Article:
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Imagine a two-class problem represented by 100 training objects in a 100-dimensional feature (vector) space. If the objects are in general position (not by accident in a low-dimensional subspace) then they still fit perfectly in a 99-dimensional subspace. This is a ‘plane’, formally a hyperplane, in the 100-dimensional feature space. We will argue that this hyperplane can be easily transformed into a linear decision function that perfectly separates the classes A and B.
Consider a minor rotation of the plane. This can be done such that a particular training object of the class A is not anymore in the plane but lies outside it, on the A-side. For each of the other 99 objects, either belonging to class A or B, a similar rotation (or a small translation) can be found as there are sufficient degrees of freedom to realize this. Consequently, the set of 100 objects is linearly separable.
So any set of two-class objects in general position with a size equal or less than the dimensionality of its feature space is linearly separable. This is independent of the way they are labeled. Will this plane be a good classifier? It can always be constructed, even if the objects are labeled at random. Thereby, there is no reason why it should generalize and be able to predict the labels of new incoming objects. Consequently, feature spaces of a dimensionality larger than the size of the training set should be avoided. Classifiers built in such space are not expected to generalize.
The above is an intuitive reasoning which is much better mathematically formulated in a great paper by Cover. For the starting student it is a pleasure to read. It is also very inspiring for the further study of the field. It shows that if the sample_size is smaller than the dimension all possible labelings in a two-class problem are linearly separable. If the sample_size is at most twice the dimensionality then still 50% of the possible labelings are linearly separable; see the below figure for the complete curves.
Cover even generalized this from linear to polynomial classifiers. This plot gave rise to the rule of thumb to reduce the number of features to at most half of the sample size before computing a classifier. This has been in use for many years in the field of pattern recognition.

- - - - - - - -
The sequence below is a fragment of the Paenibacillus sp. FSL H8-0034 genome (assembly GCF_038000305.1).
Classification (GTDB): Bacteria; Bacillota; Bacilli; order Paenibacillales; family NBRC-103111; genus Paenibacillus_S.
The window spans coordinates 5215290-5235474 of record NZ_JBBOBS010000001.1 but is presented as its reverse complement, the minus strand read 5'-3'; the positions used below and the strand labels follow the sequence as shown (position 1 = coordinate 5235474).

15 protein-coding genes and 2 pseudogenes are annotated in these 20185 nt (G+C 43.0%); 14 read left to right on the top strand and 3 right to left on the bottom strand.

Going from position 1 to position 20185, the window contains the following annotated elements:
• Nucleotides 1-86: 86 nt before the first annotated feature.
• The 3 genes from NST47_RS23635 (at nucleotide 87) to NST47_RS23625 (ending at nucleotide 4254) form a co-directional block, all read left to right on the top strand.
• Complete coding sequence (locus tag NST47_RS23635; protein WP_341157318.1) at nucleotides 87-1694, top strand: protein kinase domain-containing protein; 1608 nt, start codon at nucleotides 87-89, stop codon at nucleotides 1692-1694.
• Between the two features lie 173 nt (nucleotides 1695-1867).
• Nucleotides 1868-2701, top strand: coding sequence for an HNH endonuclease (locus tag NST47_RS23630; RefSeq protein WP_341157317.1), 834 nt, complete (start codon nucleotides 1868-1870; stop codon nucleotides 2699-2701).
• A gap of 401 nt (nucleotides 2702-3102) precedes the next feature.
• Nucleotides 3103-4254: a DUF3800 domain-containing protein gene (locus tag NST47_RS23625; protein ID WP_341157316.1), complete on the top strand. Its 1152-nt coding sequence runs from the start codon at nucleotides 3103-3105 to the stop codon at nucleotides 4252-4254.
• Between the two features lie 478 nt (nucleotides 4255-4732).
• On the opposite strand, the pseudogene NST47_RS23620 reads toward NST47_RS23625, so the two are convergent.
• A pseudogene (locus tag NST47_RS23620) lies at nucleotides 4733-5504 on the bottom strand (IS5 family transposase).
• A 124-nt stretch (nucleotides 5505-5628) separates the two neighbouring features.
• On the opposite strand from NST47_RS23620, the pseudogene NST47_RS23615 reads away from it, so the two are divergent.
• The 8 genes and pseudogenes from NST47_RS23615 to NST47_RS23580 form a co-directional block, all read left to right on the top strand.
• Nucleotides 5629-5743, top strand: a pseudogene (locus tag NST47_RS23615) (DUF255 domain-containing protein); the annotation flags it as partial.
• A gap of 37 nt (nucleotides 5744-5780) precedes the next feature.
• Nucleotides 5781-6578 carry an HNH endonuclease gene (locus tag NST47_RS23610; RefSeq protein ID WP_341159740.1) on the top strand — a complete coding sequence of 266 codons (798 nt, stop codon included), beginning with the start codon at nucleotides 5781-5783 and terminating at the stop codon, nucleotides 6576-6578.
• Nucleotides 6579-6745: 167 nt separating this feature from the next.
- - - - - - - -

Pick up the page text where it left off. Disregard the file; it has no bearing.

I have told the above story during 25 years to hundreds of students to support the statement that high-dimensional spaces, where high is meant relative to the sample size, should be avoided. After some point more feature are useless, or even worse, counterproductive. Nobody has ever complained.There is some convincing beauty in the mathematics, one can say ðŸ˜‰
The statement however is wrong, so I stopped sharing this explanation.
There is nothing wrong with the curves and the mathematics they describe. What is wrong is the interpretation for pattern recognition. This became clear when more and more classifiers were proposed that gave good results in various applications for situations that did not obey this rule. Examples are neural network classifiers and support vector machines.
Why is Cover’s reasoning not applicable to almost any pattern recognition application?
It is true that the dimensionality problems exist, but problems as indicated above do not raise in practice as severe as shown and certainly not for an arbitrary classifier. The point is that in real world pattern recognition problems the object labeling is not random but usually makes sense. The selection of the problem and its representation are based on human prior knowledge by which almost all bad labelings are ruled out. Moreover, almost always the compactness demand naturally holds: similar objects tend to belong to the same class and tend to be represented nearby in the representation. Configurations which may be resulting from random labelings are in practice very improbable.
Cover’s reasoning is a special case of the complexity study as performed by Vapnik. It is beautiful and a tempting challenge to understand. It results in the Vapnik-Chervonenkis (VC) dimension, a measure for classifier complexity. This yields bounds for the classification error as a function of the sample size. These bounds are however very pessimistic: huge sample size are necessary to guarantee (in probability) some performance.
The problem with this theory is the same as with the Cover’s study. It is based on the assumption that all possible labelings are equally probable. This does not hold in practice at all and it becomes even more unlikely for large sample sizes. Beautiful theories, mathematically elegant, but almost of no use to pattern recognition.